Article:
Council tax budget 2024-25

Your council tax 2023-24

For more information you can read the full budget report.

An increase in the Kingston element of your council tax has been agreed to help the borough meet the financial pressures of looking after our most vulnerable adults and children, as well as those struggling with rising living costs.

Your council tax has two elements, a part which is set by, and goes to, the Greater London Authority (GLA) and another part which is set by Kingston Council.

The total increase in the Kingston element of your council tax for 2023-24 will be 2.99%, along with a 2% increase in the adult social care precept, whilst the GLA is increasing its element by 9.7%.

This is equivalent to approximately £1.66 a week extra for a Band D Household for the Kingston Council element and a further £0.74 a week for the GLA part.

You can find out more about council tax bands and how much you owe on our band charges page.

Council tax questions and answers

How is my Council Tax broken down?
  • Kingston Council expenditure - e.g. social care, waste collection, libraries

  • Expenditure related to the Greater London Authority (GLA) which is called the GLA precept - eg Metropolitan Police, Transport for London, and the Fire Brigade.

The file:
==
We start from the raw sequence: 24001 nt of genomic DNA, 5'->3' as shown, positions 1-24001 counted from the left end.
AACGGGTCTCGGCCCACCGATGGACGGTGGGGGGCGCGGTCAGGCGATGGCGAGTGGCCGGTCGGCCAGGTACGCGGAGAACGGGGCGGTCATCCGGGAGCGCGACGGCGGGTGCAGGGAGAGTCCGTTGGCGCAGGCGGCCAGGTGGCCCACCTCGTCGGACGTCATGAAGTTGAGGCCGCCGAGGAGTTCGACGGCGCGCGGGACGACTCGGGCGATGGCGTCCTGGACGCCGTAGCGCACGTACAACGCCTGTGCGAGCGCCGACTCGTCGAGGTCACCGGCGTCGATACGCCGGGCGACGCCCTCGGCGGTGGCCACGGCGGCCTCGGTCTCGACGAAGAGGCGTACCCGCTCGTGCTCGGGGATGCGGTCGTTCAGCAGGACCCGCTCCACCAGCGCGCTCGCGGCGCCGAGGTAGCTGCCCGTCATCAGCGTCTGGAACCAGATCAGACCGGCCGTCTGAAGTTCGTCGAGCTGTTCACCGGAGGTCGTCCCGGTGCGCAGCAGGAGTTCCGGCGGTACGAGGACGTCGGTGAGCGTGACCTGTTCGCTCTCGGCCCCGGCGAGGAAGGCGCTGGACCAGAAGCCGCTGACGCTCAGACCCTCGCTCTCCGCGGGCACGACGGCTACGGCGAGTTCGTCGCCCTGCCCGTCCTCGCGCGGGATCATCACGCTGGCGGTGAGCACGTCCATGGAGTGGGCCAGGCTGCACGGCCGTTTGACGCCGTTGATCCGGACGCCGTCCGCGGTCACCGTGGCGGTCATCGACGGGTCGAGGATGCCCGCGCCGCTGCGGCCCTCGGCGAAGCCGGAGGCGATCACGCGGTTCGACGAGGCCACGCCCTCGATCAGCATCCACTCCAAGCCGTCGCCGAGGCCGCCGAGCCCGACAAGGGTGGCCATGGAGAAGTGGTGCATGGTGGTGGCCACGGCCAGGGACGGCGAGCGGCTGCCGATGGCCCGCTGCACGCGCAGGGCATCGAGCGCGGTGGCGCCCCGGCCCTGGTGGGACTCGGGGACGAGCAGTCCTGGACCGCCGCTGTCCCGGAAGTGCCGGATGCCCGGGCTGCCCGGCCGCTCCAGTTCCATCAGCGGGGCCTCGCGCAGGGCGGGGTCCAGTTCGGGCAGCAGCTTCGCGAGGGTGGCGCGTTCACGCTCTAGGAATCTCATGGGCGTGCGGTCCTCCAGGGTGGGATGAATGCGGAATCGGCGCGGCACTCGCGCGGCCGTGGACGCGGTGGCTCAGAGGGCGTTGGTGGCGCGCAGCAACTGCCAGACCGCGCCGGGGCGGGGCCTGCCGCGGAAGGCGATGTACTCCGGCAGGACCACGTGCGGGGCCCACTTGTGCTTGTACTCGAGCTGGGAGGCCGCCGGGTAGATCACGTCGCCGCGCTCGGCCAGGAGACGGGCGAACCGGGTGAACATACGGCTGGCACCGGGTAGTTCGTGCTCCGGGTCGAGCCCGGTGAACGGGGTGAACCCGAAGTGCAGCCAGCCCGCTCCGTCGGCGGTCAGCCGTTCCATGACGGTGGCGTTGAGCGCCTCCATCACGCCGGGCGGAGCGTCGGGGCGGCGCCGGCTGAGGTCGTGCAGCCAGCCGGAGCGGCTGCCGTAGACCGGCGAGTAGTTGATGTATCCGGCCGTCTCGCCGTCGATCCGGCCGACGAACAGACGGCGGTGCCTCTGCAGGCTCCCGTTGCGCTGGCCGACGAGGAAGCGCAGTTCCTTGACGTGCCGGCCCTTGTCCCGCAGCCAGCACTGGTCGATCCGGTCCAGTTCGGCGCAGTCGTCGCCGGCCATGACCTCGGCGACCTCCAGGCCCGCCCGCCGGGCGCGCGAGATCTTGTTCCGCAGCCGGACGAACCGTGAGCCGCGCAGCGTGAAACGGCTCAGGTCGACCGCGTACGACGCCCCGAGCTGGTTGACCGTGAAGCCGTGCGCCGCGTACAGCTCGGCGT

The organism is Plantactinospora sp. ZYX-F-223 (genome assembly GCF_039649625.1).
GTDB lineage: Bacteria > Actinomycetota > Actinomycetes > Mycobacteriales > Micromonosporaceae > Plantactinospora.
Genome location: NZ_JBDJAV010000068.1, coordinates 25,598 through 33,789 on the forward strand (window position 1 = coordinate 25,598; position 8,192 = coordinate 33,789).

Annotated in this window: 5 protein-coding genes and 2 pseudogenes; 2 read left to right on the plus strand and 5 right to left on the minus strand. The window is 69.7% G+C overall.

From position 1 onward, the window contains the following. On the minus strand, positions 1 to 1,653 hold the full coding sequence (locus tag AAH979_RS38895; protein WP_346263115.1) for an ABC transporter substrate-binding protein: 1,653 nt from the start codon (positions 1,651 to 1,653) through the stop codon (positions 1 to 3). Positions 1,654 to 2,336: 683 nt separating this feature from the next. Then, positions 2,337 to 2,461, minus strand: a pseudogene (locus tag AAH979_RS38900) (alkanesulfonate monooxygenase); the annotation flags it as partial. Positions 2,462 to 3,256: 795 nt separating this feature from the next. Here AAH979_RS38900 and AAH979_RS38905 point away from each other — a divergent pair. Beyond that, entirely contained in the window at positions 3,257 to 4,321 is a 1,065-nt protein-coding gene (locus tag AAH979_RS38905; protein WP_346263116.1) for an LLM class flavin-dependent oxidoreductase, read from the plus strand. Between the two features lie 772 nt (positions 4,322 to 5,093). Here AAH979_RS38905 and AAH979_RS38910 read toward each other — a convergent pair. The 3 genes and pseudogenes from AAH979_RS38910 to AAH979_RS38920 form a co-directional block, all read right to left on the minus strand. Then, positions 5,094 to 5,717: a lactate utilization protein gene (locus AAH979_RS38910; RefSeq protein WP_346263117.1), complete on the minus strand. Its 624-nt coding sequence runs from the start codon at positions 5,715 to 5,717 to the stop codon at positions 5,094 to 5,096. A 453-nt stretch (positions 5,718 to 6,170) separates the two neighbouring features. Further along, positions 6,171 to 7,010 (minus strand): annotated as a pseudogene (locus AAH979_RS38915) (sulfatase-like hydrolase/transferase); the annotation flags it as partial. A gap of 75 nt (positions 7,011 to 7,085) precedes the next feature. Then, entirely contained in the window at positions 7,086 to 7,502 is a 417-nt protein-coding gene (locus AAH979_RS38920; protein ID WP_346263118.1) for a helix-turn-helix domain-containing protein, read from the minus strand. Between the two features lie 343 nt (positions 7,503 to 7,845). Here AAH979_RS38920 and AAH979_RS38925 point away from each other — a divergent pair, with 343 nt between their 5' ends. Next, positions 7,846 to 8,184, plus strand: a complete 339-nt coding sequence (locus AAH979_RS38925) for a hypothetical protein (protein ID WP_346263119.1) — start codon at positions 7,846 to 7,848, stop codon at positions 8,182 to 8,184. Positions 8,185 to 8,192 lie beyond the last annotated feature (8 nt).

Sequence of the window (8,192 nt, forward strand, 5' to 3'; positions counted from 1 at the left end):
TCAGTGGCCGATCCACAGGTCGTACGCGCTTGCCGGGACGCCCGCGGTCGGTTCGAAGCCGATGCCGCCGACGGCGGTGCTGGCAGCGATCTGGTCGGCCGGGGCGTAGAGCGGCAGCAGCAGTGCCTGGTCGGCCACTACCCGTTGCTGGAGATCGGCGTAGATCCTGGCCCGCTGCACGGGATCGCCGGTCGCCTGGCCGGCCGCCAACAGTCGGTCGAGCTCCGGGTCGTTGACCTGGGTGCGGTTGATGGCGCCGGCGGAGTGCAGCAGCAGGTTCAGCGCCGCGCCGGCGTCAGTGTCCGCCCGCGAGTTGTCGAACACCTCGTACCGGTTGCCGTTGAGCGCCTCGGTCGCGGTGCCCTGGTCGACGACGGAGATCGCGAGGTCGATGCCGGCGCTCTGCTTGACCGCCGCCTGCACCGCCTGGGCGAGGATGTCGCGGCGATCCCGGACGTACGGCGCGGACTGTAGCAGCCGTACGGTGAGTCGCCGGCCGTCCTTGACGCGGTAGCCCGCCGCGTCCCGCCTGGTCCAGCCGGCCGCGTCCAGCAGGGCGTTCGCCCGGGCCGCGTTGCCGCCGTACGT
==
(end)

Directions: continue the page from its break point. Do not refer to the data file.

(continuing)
Why is our council tax one of the highest in London?

The overall Government grant we receive in Kingston has historically always been low compared to most other London boroughs, because Kingston is seen by the Government as an area of low need. Every year, we argue that we should receive more funding. As things stand, to meet the costs of providing vital local services, we need to raise more money through council tax. Our council tax would be considerably lower if we received a similar government grant to some of our neighbours.

Why doesn't the council just use its reserves instead of making cuts?


The Government has highlighted some local authorities as having significant financial reserves, but we're not one of them; our reserves are among the lowest in London. Continually dipping into them to help cope with the pressures we're facing would not be a sustainable way to deliver a balanced budget. Reserves, like your savings, can only be spent once, so eating into them simply puts off the tough choices for the next year. In general, reserves need to be kept aside to cover for unforeseen events and specific projects rather than business-as-usual budget planning.


Can't councils just refuse to implement cuts?


We are not legally allowed to set a budget that does not balance. If we did, the consequences would be hugely damaging to the people of Kingston - unelected civil servants appointed by central government would be drafted in to implement cuts to services with a lot less regard for local people and understanding of our borough. We are not willing to let that happen, and while we will continue to lobby the Government to continue investing in our local services, it is our responsibility to set a balanced budget to protect our residents from further damage.